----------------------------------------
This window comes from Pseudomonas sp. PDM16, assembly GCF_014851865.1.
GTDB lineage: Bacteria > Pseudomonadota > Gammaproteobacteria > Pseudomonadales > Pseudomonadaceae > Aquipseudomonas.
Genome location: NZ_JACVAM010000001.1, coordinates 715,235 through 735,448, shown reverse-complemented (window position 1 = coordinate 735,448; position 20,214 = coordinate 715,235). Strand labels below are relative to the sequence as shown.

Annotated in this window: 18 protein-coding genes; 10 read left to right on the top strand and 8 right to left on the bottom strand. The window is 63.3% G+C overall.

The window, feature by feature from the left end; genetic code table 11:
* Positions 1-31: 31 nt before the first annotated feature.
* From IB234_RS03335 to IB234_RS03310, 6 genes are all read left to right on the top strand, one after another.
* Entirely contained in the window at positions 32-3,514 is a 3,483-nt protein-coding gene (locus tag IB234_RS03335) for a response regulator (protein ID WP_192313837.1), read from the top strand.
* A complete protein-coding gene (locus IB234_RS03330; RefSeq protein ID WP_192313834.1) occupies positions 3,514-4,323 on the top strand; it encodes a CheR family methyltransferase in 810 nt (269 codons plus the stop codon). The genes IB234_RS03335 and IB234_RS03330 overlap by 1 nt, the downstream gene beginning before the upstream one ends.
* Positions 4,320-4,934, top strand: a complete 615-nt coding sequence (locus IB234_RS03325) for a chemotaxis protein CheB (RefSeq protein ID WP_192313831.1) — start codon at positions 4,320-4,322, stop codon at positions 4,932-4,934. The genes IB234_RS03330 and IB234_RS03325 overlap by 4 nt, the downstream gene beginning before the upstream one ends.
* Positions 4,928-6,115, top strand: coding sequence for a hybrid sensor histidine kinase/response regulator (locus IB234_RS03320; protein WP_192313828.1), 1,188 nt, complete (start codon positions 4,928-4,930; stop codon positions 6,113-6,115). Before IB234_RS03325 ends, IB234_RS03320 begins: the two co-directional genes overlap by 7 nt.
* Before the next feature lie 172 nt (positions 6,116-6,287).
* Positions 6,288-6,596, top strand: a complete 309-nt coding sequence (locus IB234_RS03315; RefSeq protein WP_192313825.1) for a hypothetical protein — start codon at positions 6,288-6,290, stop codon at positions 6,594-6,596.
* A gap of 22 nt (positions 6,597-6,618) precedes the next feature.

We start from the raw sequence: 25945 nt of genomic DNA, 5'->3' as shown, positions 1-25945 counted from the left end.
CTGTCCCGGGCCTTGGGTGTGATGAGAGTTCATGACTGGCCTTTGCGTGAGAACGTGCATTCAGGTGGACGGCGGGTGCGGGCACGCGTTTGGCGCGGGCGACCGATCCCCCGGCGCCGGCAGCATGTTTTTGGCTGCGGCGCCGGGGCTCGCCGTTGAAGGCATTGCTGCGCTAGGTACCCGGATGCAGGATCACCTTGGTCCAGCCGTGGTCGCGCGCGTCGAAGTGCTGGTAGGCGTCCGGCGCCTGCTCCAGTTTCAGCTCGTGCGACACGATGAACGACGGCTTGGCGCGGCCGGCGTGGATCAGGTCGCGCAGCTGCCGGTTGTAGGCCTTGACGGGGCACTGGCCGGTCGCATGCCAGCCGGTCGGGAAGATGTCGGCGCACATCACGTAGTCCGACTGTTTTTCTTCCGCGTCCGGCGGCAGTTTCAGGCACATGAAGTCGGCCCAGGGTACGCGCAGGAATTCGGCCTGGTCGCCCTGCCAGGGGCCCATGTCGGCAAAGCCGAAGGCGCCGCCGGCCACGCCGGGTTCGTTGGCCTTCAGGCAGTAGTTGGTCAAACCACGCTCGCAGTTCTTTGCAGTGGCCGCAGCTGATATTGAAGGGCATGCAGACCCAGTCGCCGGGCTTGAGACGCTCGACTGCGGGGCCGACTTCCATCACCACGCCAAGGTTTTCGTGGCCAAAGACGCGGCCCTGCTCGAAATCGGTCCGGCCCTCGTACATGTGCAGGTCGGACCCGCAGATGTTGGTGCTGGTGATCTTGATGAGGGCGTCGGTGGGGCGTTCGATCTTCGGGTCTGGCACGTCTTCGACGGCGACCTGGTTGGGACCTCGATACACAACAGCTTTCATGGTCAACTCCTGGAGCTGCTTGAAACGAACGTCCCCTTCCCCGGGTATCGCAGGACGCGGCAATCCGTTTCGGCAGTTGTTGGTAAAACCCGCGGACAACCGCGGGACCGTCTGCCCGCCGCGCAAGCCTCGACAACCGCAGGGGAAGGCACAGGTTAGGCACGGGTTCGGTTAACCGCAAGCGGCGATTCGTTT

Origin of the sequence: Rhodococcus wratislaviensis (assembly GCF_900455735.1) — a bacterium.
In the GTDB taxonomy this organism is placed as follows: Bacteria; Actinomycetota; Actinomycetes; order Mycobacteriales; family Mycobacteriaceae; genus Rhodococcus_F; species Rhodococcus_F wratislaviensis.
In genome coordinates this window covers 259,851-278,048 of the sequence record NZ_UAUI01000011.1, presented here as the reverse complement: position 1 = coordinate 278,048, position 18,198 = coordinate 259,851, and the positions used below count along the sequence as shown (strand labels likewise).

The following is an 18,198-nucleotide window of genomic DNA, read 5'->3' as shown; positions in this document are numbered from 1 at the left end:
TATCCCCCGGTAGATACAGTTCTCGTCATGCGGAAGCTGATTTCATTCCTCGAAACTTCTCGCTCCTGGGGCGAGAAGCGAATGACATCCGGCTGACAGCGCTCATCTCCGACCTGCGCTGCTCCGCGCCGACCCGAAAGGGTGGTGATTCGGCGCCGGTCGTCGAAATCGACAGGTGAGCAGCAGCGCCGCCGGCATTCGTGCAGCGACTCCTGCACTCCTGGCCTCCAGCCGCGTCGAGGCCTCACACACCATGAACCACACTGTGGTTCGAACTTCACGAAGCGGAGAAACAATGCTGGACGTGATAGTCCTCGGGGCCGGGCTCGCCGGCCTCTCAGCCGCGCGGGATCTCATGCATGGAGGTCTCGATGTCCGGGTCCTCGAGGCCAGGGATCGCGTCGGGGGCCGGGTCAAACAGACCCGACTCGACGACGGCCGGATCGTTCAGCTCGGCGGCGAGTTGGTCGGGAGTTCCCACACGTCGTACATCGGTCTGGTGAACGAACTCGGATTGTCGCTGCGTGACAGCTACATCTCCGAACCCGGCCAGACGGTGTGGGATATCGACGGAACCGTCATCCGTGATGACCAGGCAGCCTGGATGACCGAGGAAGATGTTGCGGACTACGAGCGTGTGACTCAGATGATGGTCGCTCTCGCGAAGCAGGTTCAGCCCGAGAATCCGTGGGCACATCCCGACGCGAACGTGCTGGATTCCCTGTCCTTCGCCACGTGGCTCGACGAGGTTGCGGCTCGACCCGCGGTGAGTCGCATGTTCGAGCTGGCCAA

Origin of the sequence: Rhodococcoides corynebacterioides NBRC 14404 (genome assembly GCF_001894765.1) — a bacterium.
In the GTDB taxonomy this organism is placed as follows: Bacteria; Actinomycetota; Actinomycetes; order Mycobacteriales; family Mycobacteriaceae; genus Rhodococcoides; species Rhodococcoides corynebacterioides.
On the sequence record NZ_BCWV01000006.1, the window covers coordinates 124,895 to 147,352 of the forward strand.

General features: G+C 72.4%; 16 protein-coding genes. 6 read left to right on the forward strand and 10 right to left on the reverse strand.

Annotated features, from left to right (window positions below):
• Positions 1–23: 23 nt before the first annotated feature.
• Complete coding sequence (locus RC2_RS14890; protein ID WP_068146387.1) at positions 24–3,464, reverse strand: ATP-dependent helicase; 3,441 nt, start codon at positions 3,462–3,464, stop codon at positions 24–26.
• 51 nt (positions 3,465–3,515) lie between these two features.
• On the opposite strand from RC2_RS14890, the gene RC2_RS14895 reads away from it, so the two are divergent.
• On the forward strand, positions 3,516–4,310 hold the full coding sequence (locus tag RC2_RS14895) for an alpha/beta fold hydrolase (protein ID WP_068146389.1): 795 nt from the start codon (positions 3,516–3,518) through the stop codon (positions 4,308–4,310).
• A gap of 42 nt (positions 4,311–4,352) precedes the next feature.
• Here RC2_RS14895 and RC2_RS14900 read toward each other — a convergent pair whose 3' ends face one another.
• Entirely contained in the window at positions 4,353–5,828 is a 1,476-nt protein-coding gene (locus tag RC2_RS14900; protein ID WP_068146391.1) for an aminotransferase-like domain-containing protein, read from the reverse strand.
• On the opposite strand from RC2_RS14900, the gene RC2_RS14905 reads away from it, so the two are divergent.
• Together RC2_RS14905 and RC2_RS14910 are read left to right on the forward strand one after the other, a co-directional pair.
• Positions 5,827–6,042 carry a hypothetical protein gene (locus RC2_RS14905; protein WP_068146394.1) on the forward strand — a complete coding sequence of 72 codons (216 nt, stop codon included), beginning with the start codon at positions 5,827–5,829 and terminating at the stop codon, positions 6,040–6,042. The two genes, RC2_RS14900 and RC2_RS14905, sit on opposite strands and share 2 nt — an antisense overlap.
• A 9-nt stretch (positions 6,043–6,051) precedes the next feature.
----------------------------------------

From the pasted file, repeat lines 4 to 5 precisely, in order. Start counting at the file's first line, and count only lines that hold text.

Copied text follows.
Annotated in this window: 18 protein-coding genes; 10 read left to right on the top strand and 8 right to left on the bottom strand. The window is 63.3% G+C overall.

The window, feature by feature from the left end; genetic code table 11: